Casual fans and people who only dabble in horror will always be so quick to tell you that the genre consists solely of remakes and reboots, that there are no original ideas left. Well, I’ll tell you something. Those people clearly don’t watch the same films that I do. More specifically, they’ve never had the pleasure of watching a Joe Begos film. Read on as I share my thoughts on his latest, VFW.
After stealing a local druglord’s entire stash, Lizard makes her way into a VFW post seeking shelter. Now it is up to a group of wily veterans to protect her and their post against gangs of bloodthirsty punks.
Last year was actually a really great year for horror. If you don’t believe me, you can go back and read my “best of” the year article for just a small sample of some of the greats the genre had to offer. Of them all though, my favorite by far was a film by the talented Joe Begos.
After witnessing how incredibly amazing Bliss was, I knew anything else this man offered would be just as great, if not better. Sure, his older films were all enjoyable, but his 2019 flick really took him up a notch in my book.
It wasn’t long after I posted by review of Bliss that I heard news of his next project, the one I am discussing here, in fact — VFW. I knew I was going to be in for a wild ride upon reading the synopsis and I can assure you, right here and now, the film did not disappoint one bit.
VFW features an impressive cast of veteran actors. Never before did I think I’d ever get an action horror film starring the likes of Fred Williamson (From Dusk Till Dawn), Stephen Lang (Don’t Breathe), William Sadler (Bill & Ted’s Bogus Journey), Martin Kove (The Karate Kid), David Patrick Kelly (The Warriors), and George Wendt (“Cheers”).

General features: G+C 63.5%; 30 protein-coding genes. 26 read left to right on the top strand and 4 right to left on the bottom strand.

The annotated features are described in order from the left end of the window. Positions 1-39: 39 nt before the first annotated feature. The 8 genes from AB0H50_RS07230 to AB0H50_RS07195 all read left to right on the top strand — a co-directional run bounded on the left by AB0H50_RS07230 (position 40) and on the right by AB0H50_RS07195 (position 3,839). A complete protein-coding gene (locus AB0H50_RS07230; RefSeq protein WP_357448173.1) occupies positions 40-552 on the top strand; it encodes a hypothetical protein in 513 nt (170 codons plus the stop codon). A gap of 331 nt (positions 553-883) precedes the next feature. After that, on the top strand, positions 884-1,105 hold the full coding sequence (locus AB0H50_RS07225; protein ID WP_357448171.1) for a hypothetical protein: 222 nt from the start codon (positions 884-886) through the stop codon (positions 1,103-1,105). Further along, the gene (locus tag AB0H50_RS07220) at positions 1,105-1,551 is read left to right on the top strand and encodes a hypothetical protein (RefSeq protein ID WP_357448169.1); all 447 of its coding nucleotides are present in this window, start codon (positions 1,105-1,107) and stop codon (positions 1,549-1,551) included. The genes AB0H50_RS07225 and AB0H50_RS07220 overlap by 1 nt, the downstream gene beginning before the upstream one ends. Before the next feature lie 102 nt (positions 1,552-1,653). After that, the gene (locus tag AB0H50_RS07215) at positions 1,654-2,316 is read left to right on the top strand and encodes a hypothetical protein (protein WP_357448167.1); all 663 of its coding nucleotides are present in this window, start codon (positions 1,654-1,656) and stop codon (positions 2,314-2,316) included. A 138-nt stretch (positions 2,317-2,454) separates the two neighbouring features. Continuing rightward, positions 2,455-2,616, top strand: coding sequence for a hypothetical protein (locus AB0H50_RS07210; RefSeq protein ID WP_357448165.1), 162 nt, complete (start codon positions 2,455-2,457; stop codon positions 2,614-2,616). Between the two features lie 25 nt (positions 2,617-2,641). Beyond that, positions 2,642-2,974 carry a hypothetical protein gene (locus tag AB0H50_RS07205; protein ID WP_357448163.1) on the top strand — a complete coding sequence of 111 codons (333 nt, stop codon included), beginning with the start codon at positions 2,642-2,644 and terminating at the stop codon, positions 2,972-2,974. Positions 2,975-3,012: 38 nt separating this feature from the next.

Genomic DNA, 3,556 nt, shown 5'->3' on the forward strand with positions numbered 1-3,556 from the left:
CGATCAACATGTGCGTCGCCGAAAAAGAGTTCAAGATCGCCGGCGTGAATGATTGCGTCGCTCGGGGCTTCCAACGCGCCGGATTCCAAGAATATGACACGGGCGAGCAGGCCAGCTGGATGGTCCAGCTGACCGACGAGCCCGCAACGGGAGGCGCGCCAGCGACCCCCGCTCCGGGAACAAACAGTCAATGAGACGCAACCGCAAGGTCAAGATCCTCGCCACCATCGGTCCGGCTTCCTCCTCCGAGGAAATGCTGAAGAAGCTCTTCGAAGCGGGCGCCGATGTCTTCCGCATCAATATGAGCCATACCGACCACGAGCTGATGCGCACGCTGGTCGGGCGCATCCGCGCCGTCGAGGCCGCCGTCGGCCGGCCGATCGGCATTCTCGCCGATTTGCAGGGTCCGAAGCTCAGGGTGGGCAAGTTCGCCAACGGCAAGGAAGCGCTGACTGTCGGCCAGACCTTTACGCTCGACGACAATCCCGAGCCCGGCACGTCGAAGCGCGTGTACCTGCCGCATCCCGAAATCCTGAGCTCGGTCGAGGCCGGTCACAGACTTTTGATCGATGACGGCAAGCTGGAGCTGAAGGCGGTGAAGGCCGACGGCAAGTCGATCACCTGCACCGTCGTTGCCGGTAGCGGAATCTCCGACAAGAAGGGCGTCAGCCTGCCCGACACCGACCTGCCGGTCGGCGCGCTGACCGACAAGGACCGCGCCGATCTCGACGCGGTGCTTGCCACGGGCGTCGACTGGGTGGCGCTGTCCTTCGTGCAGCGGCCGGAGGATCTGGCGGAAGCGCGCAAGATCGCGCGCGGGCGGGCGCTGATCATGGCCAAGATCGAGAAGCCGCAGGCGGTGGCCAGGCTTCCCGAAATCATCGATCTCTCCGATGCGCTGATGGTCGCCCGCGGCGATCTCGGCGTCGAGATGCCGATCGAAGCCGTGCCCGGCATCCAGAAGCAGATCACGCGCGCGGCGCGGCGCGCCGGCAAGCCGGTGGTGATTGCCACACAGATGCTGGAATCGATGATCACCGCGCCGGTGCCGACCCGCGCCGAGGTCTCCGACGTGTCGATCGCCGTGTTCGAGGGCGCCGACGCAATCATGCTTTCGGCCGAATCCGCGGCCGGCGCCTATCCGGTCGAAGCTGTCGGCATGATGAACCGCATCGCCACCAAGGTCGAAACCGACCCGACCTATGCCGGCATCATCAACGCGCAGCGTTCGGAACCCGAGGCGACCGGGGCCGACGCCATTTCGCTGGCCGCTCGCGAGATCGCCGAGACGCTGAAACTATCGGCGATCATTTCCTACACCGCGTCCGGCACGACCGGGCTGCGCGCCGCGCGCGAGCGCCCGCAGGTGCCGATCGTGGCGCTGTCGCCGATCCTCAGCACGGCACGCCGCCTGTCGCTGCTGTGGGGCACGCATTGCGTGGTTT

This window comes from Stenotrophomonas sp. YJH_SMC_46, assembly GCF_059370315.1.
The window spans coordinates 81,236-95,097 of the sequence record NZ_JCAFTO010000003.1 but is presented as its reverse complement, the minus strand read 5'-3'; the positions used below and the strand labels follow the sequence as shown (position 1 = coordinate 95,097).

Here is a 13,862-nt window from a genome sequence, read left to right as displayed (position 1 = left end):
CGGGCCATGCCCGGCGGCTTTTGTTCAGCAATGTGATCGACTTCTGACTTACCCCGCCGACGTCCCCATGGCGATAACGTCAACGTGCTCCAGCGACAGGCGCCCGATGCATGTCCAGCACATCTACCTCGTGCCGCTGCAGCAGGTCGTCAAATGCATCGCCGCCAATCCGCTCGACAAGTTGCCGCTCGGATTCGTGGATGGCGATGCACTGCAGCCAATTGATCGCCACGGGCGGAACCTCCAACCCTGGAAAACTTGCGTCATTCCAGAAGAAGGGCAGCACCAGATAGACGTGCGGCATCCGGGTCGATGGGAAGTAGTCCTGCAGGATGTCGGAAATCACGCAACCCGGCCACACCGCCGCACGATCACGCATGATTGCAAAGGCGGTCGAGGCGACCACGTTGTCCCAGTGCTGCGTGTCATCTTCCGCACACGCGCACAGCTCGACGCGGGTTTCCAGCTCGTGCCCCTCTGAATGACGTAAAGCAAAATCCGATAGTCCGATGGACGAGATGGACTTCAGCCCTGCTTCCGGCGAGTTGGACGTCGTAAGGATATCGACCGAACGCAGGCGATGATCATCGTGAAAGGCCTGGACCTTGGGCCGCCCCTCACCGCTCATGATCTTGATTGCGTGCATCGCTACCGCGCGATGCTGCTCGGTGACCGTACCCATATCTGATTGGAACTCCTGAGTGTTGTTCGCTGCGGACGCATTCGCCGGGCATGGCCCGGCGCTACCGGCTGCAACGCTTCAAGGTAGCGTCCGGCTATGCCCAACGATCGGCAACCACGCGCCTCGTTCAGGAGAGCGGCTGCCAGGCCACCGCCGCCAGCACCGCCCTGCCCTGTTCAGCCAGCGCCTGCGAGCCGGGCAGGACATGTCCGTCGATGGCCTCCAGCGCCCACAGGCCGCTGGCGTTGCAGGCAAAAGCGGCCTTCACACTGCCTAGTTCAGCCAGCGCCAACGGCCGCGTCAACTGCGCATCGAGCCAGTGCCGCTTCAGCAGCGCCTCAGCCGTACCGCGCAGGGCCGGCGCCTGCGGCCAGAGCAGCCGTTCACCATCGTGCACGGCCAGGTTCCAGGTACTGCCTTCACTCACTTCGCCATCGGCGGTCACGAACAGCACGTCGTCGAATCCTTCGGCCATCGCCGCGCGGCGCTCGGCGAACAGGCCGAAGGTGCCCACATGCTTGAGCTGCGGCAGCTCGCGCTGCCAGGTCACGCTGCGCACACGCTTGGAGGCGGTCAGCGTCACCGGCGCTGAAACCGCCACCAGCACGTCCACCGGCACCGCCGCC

All of these individuals and their younger counterparts — Tom Williamson (All Cheerleaders Die), Sierra McCormick (“Curb Your Enthusiasm”), Travis Hammer (“The Unsettling”), and the lovely Dora Madison (Bliss) — do an amazing job with their respective roles.
Whether they are playing a member of the group of ragtag old-timers or a part of bad guy Boz’s punk gang, everyone is a treat to watch.
In true Joe Begos fashion, VFW is a bloody mess almost immediately from the jump. Each subsequent film that the filmmaker creates manages to outdo the last, providing fans with more gore, more inventive kills, and more realistic, gritty violence.
There is no pumping the breaks, there is no shying away from brutality, and there is no holding back. Joe Begos, along with his entire cast and crew, pulled no punches with this one.
The team of Josh and Sierra Russell from Russell FX have done a tremendous job giving us lovers of practical effects something to cheer about. There is zero CGI involved in VFW and with the amount of gruesome detail put into every kill, there is no mystery as to why Russell FX are winners of a Fangoria Chainsaw Award for best [creature] FX.
VFW at Home
This fantastic film will be available on DVD and Blu-ray on March 31 from RLJE and Image Entertainment.
VFW is presented in a 1080p high definition widescreen 2.35:1 format with a DTS-HD master audio 5.1 audio track and optional English SDH, French, and Spanish subtitles.
Bonus content includes behind-the-scenes featurettes on the making of the film, the cast, and the special effects. Also included is not one, but two audio commentaries with Joe Begos himself.
VFW is a fun film the whole way through. It is the quickest 91 minutes I’ve ever sat through and as soon as it ended, I wanted to start it all over again.
With characters donned in spikes and leather, with names like Gutter, Lizard, and Tank, Joe Begos has given genre fans a modern day version of Return of the Living Dead. This punk-rock aesthetic is coupled with dope-sick mutant junkies called “hypers” instead of comedic zombies out for brains this time around, however.
The cast is extremely talented and the characters are bad ass. They are old men with no control of their tongues and even less of their bladders, but when it comes to kicking ass, it’s just like riding a bicycle.
Be sure to pick up Joe Begos’ VFW, as I give this one 5 birthday bar room brawls out of 5.